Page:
An integral component of the museum, the 1847 spermaceti candle factory has been carefully restored to reveal significant elements of the original factory, including the two-story lever press—the only original whale-oil lever press still in place in the world—and the foundation of the oil-processing tryworks.
NEW in 2021! Although a simple machine, the lever press can be hard to imagine in action, since several vital components are missing. To improve the interpretation, historian Mark Foster and master woodworker Ben Moore designed and constructed the missing post and beams, which are now installed and on display!
The candle factory was built by the Mitchell family immediately following Nantucket’s Great Fire in 1846 and close to the end of the island’s whaling era. Less than two years later, island businessmen William Hadwen and Nathaniel Barney purchased the manufactory and continued to operate it as a candleworks until the end of profitable whaling in the 1860s. The structure served as a warehouse until its conversion into the offices of the New England Steamship Company in the 1870s. The NHA purchased the building in 1929 and in 1930, it became the home of the first Nantucket Whaling Museum.
Throughout the candle factory are exhibits illustrating Nantucket’s historic waterfront industries. These displays include objects and artifacts related to boat building, coopering or barrel making, blacksmithing, ropemaking, and candlemaking, industries that supported the whaling industry and shared the resulting prosperity.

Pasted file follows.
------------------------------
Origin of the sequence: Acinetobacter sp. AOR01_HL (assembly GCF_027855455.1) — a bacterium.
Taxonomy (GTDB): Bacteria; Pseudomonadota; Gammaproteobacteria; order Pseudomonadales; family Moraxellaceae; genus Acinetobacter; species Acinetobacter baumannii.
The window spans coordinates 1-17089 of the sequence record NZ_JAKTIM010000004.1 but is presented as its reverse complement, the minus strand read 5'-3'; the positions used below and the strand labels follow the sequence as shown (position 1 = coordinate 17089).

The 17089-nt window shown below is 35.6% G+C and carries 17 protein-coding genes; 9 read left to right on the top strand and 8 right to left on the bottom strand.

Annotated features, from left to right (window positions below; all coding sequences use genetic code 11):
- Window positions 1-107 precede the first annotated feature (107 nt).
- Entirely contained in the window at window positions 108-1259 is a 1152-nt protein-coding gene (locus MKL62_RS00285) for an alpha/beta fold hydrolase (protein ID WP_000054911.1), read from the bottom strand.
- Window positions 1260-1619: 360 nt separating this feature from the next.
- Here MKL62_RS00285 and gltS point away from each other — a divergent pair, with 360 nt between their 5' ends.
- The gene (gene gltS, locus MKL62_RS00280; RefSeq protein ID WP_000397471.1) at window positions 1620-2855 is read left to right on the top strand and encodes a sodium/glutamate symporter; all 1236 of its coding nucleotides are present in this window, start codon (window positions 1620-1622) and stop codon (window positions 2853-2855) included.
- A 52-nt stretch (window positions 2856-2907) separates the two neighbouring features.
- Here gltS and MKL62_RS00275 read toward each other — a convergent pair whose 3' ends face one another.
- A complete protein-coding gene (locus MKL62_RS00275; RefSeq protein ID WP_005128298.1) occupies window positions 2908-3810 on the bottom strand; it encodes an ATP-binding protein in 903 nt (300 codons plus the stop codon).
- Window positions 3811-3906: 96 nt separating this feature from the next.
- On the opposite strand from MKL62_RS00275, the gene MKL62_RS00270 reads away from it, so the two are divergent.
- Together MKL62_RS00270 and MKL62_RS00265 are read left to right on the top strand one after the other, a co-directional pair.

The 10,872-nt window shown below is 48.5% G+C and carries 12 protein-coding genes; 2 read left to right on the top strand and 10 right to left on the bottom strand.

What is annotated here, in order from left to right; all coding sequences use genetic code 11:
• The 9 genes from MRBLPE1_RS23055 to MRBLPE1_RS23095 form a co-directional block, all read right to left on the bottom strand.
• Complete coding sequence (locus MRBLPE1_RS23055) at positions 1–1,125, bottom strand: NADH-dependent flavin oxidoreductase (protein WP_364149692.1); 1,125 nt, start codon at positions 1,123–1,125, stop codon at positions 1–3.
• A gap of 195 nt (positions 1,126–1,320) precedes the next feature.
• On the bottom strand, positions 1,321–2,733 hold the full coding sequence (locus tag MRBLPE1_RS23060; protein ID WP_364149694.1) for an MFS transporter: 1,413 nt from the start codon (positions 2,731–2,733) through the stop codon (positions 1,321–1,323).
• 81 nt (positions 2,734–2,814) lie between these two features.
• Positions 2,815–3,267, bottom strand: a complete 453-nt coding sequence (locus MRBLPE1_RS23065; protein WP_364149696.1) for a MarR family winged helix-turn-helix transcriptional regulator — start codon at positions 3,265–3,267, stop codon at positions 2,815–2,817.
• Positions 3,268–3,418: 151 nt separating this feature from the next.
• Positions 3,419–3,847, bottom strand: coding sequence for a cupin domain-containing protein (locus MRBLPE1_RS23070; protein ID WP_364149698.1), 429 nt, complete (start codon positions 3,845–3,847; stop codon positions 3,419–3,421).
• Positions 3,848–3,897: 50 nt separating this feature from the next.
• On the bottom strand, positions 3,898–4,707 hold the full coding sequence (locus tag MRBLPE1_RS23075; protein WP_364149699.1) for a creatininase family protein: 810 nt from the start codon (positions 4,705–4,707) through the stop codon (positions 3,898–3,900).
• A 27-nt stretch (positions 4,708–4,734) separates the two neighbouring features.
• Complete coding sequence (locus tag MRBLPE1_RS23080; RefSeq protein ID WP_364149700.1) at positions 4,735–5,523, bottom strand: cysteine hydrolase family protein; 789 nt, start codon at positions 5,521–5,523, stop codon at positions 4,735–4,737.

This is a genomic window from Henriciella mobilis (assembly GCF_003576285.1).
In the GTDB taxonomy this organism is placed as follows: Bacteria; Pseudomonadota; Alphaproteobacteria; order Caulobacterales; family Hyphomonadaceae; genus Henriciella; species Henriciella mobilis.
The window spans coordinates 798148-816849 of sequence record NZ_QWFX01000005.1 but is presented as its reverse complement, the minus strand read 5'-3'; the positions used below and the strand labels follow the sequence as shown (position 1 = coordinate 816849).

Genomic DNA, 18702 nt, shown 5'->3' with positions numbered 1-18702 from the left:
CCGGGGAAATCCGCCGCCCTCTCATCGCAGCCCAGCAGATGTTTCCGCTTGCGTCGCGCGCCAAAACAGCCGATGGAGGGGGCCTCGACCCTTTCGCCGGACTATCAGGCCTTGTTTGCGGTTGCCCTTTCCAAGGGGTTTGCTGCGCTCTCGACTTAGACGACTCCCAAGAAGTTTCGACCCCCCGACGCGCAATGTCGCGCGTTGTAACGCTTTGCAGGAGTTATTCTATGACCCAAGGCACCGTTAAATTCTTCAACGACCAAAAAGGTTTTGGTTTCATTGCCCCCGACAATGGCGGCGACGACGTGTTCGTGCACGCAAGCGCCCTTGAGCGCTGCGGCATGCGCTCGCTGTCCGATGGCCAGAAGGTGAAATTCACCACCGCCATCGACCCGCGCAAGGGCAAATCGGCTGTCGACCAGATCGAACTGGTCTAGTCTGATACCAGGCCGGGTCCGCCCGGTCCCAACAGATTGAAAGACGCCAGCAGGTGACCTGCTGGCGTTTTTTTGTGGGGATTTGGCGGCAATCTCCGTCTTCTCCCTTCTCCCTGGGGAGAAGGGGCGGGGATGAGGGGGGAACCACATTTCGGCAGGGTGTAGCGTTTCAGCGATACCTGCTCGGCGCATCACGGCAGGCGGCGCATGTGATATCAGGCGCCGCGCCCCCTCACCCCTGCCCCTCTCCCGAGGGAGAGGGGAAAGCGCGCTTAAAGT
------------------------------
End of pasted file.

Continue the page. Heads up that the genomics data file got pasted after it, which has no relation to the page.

Lining the factory walls are original trade signs from Nantucket businesses, some still here and some long forgotten, from the 19th and 20th centuries.
The Hadwen & Barney exhibition also features an interactive overview of the candle factory as it functioned in its heyday. Touch-selectable videos show exactly how the lever press worked through an animation of the oil lever press in operation, how the candle factory supported seasonal oil refining, and how lucratively-profitable candles were made from the dregs of the oil refining.
Along the east wall, the “dollars & scents” table offers a different way to experience the past, through scents typical of a factory and town in the whaling era.
Banner Image by Emily Elisabeth Photography